A timely satire
"Ghost World" couldn't have come at a better time. In the midst of flag waving and the unquestioned celebration of the American life style, comes a movie that focuses on the aesthetic rather than the commercial. Like many of us who survived punk rock, the protagonist is the pure definition of a cynic. Long before she will ever know what she wants to be, she has identified what she abhors. It is in this juvenile eruditeness that the genius of "Ghost World" is expressed. The entire course of the film is dedicated to the notion that you must seek out more than the mundane, and that the "Don't worry, Be Happy" mentality is nothing more than the agiotage of soulless people who market John Tesh to the masses. Certain to be a double feature with "High Fidelity" once it is regurgitated on the art house circuit, "Ghost World" is both a welcome escape from Ari Fliescher and a small candle of hope that we will one day rise above ourselves.
The interview is the scariest part
For years I have been fascinated with David Cronenberg. His films have constantly wrestled with some of the larger philosophical issues of the modern era, and while they haven't always been good, they have been respectable efforts. I recently revisited "Shivers" when the DVD version came along. Included was a highly edited interview with the man himself. Not being privy to the questions being asked, all I can say was his comments on the film were scariest part of the entire experience. I thought "Shivers" was a decent low budget film. Quite often, film buffs use the excuse of budget to quickly elevate the mundane to lofty status. The ubiquitous term "cult classic" is synonymous with this exercitation. While "Shivers" is far from a classic, it is however a fine introduction of the themes Cronenberg would revisit through his entire career. Joe Blasco's special effects were creative, as he was an early pioneer in the use bladders to show subcutaneous movement. Beyond this, the movie is amateurish at best. The framing, sound, direction, acting, continuity et al. are simply horrid. Why the interview is so scary is that Cronenberg equates his effects to that of Marcel Vercoutere's efforts in the "Exorcist" and his story line to "Alien". To insinuate that Dan O'Bannon, Nick Allder, Ridley Scott, and the rest of the "Alien" creative staff was influenced by his parasites gives a new spin to the term megalomania. Cronenberg goes further, saying that the story line for "Shivers" was his pure inspiration, born in his little apartment in Canada. So all these years I thought he was "inspired' by the works of deSade, Bataille, Foucault, and Deleuze I was mistaken. I guess he never found any inspiration in Don Siegel's "Invasion of the Body Snatchers" or the Kubrick/Nabokov version of "Lolita". Alas, the knife that is the intimate knowledge of those we have admired cuts both ways. DVD interviews with David Fincher gave me new respect for him, while this one cut deep at my ability to see Cronenberg as an intellectual, rather than merely a film maker obsessed with his own perversions. So be it.
Buffalo '66 (1998)
The Vincent Gallo Show
A quick blurb about a project that I thought was successful for the most part. The two reviewers below, captured the main faults with Mr. Gallo's effort. I would only add that I didn't get the impression from either of their comments that they felt they were viewing a comedy. Perhaps reliance on the satirical nature of things is my own form of denial when it comes to salvaging enjoyment from so many modern films. After all, I found "Fight Club" extremely enjoyable purely because it was an obvious satire, whose punch line alluded a surprising amount of critics. Similarly here, it is a valid criticism to find this film painfully solipsist. It is also a cogent criticism to find the other characters particularly Ricci's, to be underdeveloped to the point of being lifeless. However, in my viewing this WAS the point. This is an extremely dark comedy about a dysfunctional man, from a dysfunctional family, living in a dysfunctional world. My main complaint was Gallo didn't have the good sense to end the movie after the shootout montage. This is where the film was headed and was its logical end point. Where the film ultimately ends up was either satire ad absurdom or some sick effort to get this movie out off the art house circuit. Besides, anyone who mocks a retard should die in the end...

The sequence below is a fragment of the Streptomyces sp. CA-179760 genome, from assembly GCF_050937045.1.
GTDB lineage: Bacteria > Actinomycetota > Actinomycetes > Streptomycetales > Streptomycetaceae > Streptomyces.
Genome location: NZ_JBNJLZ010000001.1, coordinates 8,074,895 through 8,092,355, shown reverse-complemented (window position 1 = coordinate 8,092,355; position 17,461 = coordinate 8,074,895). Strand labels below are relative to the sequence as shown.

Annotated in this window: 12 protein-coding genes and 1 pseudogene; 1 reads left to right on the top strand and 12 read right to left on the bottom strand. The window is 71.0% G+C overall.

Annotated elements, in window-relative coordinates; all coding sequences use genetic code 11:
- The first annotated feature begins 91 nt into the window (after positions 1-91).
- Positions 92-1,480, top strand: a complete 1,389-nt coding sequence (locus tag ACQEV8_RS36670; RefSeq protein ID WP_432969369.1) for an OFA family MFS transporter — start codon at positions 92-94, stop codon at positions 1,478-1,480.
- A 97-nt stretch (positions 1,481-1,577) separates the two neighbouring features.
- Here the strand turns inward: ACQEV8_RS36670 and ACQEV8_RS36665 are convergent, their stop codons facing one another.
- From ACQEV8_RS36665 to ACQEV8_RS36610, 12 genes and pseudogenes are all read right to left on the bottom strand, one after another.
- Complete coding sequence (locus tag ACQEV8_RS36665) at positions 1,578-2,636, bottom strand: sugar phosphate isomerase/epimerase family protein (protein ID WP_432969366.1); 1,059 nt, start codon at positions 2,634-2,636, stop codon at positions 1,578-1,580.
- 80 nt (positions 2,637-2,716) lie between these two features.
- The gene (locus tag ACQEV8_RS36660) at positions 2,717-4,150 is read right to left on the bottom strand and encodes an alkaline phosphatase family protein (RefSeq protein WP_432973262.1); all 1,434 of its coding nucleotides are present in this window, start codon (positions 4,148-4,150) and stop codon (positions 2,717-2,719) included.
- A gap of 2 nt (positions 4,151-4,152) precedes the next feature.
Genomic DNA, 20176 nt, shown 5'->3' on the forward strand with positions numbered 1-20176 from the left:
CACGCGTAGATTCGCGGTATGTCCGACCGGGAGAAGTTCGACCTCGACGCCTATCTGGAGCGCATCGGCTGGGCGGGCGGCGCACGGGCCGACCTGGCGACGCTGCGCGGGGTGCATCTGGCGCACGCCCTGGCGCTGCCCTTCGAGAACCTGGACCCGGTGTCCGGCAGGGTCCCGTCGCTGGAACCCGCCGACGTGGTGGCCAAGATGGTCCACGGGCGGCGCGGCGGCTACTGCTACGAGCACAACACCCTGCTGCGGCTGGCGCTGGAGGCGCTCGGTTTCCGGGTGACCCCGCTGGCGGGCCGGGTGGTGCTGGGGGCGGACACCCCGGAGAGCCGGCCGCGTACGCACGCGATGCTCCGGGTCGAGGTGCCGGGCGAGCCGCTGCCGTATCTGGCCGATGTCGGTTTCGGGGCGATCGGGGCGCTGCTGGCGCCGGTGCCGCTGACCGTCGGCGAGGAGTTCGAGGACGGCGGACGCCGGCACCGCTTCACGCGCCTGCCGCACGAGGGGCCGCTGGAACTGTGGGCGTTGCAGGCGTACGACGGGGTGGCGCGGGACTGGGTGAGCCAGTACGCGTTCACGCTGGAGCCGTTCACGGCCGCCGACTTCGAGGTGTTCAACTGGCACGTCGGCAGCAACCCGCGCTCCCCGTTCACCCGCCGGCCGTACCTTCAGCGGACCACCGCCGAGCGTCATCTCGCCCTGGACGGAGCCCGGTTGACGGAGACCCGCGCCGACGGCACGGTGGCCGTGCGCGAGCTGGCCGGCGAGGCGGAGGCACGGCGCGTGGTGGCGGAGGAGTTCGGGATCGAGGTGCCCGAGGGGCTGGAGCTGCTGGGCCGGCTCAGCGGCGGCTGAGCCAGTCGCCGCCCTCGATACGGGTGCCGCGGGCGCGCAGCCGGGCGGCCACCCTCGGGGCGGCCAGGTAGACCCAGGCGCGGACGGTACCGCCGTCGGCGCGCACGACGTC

Jeremy Dimmick: http://us.imdb.com/CommentsAuthor?349780
Its ambiguity saves and kills...
First off, I write about "Videodrome" with the full acknowledgement that in 1983 David Cronenberg was establishing himself as one of the more original directors of his time. The 1980's was overloaded with drek, and this film reset the bar. "Videodrome" was Cronenberg's follow up to "Scanners". The film held together for 3/4 of its length before it drifted off into unintelligible ambiguity. Yet, it is exactly this fact that kept me from ultimately disliking the film as a hole. While I found the ending and the ultimate uselessness of the James Woods character unsatisfying, Cronenberg's failure to draw a discernable line between the "new flesh" and "Videodrome" led to some stimulating conversation. Concepts surrounding the purification of the flesh permeated many of his follow up efforts from "The Fly" to "Existenz" and over the years, he has improved on his ability to express them. Cronenberg has never made enjoyable films, yet he often makes ambitious ones. He is perhaps the only man crazy enough to make "Naked Lunch" and wrestle with Georges Bataille in "Crash". Love him or hate him, you have to respect the level of cinema he brings to the masses.
The Score (2001)
Big Cast little inspiration
DeNiro, Norton, Brando, and Bassett Big names in what was otherwise an uninspired crime drama. More and more DeNiro seems to be going through the paces repeatedly playing the same character. Here he was clearly playing second fiddle to Norton whose breath of character carried the film. While it could have had something to do with the fact I saw this film in the same week as Jonathan Glazer's "Sexy Beast", "The Score" was a paint by numbers crime film whose best attributes where that it was not overly excessive in its pyrotechnics. Given this cast, that isn't saying much.